David Cameron's pledge to boost defence spending 'just spin'
Prime Minister David Cameron has been accused of using "PR to silence his critics" after pledging above-inflation rises in the defence budget after the next election.
The Westcountry has been hit hard by a series of cuts to personnel and warships following 2010's strategic defence and security review (SDSR).
Plymouth's Devonport Naval Base has been stripped of four warships while hundreds of servicemen and women in the region have been made redundant.
During a briefing with journalists on his trip to Algiers, Mr Cameron said he "did not resile" from the commitment in 2010 to increase the defence budget above inflation from 2015.
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But Duncan Garratt, who served in the Royal Artillery and was South West branch secretary of the UK National Defence Association, said: "The Armed Forces have been cut to the bone and many would say that it has gone far deeper than that.
"The SDSR was a shambles, it was not a strategic review of how we could face future threats, it was a cost-cutting exercise. It was about how the Government could trim the defence budget.
"David Cameron, like a lot of politicians, is very good at making promises that, given a general election, he may not have to deliver on.
"Much like the referendum on the EU, it is a bit of PR to silence his critics. But one of the key elements is whether Labour would also match the commitment he has made."
There was confusion within Government yesterday as Defence Secretary Philip Hammond was unable to confirm the Prime Minister's pledge.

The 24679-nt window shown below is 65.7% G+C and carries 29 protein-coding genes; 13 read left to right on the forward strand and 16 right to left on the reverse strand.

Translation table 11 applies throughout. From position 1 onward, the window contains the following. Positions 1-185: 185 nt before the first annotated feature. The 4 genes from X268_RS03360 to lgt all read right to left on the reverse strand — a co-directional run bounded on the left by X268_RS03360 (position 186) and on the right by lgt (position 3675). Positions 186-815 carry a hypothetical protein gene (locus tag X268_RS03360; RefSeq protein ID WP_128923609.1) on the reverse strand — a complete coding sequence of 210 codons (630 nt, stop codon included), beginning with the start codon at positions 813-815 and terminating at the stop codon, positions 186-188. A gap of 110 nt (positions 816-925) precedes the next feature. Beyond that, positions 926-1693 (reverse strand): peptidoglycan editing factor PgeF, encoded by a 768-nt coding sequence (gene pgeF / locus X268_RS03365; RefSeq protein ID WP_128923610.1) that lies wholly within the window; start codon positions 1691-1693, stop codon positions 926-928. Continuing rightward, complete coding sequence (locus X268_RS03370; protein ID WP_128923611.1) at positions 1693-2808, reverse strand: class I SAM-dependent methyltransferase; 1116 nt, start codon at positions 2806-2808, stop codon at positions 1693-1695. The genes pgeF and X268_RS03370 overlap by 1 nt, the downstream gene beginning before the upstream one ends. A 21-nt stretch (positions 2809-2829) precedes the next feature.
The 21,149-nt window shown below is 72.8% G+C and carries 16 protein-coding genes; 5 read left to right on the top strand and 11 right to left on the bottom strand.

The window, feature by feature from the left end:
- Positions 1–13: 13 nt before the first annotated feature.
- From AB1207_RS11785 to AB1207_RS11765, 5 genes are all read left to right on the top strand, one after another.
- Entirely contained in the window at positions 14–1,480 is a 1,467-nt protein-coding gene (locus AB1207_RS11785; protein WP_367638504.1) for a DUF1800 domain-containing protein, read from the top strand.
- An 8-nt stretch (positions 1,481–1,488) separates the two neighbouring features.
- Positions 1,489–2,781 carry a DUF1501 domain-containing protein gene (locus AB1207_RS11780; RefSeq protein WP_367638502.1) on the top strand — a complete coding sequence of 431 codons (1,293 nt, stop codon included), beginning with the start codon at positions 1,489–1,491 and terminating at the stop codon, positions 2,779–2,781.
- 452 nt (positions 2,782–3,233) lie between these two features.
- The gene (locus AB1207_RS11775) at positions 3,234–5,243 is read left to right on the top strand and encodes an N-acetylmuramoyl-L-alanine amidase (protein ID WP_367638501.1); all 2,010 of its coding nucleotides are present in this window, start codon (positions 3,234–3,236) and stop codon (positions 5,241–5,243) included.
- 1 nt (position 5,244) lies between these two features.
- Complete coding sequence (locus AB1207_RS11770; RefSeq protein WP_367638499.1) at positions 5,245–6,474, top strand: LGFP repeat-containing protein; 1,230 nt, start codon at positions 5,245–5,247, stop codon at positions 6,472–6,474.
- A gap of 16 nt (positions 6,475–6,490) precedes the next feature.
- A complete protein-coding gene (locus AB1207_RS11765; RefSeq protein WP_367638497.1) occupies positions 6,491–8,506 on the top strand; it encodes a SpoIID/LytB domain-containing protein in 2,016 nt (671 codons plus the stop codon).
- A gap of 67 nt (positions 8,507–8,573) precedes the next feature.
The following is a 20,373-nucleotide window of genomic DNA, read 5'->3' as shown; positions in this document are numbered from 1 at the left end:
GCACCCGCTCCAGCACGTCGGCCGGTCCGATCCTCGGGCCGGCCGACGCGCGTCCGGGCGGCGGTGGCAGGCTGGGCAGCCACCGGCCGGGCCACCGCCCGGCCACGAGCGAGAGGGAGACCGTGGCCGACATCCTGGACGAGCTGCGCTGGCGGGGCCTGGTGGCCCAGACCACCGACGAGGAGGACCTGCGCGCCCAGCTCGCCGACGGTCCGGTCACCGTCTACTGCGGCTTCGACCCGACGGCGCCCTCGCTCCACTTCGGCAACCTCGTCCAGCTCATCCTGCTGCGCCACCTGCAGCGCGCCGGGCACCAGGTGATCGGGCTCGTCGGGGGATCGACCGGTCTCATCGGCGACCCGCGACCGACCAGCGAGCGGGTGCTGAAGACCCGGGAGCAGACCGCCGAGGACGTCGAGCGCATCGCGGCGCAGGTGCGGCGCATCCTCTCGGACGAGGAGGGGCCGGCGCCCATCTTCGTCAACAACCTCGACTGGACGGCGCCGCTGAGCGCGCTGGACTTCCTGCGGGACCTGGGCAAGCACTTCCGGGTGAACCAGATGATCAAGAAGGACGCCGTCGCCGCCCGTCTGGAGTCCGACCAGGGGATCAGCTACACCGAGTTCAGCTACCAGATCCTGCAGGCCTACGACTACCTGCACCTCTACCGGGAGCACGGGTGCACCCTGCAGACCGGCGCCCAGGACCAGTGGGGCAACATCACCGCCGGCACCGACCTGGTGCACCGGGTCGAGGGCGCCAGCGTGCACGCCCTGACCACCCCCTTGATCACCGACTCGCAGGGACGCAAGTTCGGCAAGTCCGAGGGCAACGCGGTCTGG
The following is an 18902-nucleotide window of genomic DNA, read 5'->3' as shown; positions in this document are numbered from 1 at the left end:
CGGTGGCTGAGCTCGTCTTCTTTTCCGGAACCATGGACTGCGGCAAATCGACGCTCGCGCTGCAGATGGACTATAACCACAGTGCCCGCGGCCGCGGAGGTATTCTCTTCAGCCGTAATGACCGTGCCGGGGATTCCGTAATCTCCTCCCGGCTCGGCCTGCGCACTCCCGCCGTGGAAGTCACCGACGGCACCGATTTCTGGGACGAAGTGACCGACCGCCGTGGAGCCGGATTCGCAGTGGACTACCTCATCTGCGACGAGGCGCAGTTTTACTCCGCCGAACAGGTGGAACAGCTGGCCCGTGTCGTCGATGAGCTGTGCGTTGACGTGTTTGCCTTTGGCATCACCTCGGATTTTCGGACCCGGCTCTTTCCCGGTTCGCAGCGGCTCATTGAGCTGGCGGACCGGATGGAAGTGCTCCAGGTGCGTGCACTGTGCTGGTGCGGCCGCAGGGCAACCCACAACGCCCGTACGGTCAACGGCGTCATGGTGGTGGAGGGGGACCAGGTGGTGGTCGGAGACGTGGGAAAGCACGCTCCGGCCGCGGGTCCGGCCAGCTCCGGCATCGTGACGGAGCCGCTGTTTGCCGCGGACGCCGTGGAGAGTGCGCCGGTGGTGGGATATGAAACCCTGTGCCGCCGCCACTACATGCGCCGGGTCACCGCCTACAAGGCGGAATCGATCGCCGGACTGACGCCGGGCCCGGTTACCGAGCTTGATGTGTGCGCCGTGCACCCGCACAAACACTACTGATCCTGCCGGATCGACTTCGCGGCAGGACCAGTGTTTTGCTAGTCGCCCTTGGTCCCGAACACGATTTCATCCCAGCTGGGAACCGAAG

Mr Hammond has published a detailed equipment plan for the next ten years which, he said, had finally eliminated a £79 billion "black hole" inherited from the former Labour government.
The £159 billion programme includes £35.8 billion for a new generation of nuclear-powered submarines, £18.5 billion for combat aircraft for the RAF and £17.4 billion for Royal Navy warships, including the Type 26 global combat ship which could ultimately be based at Devonport.
Tory backbenchers are among those voicing fears that the long-term capabilities of the military could be degraded unless more money is found.
The issue has been cast into sharper relief by the Government's commitment of up to 330 personnel and air support to the campaign against rebels in Mali.
Protecting defence budgets, along with NHS spending, could mean harsher treatment for the police and other services.
Labour leader Ed Miliband accused Mr Cameron of trying to cover up cuts to the armed forces by making "hollow promises" about the future.
"It's totally unclear to everybody what he's promising – he is saying one thing and his Defence Secretary is saying another," he said.
"Instead of trying to spin his way out of difficult decisions, as David Cameron is trying to do, he should just be straight with people and only make promises that he can keep."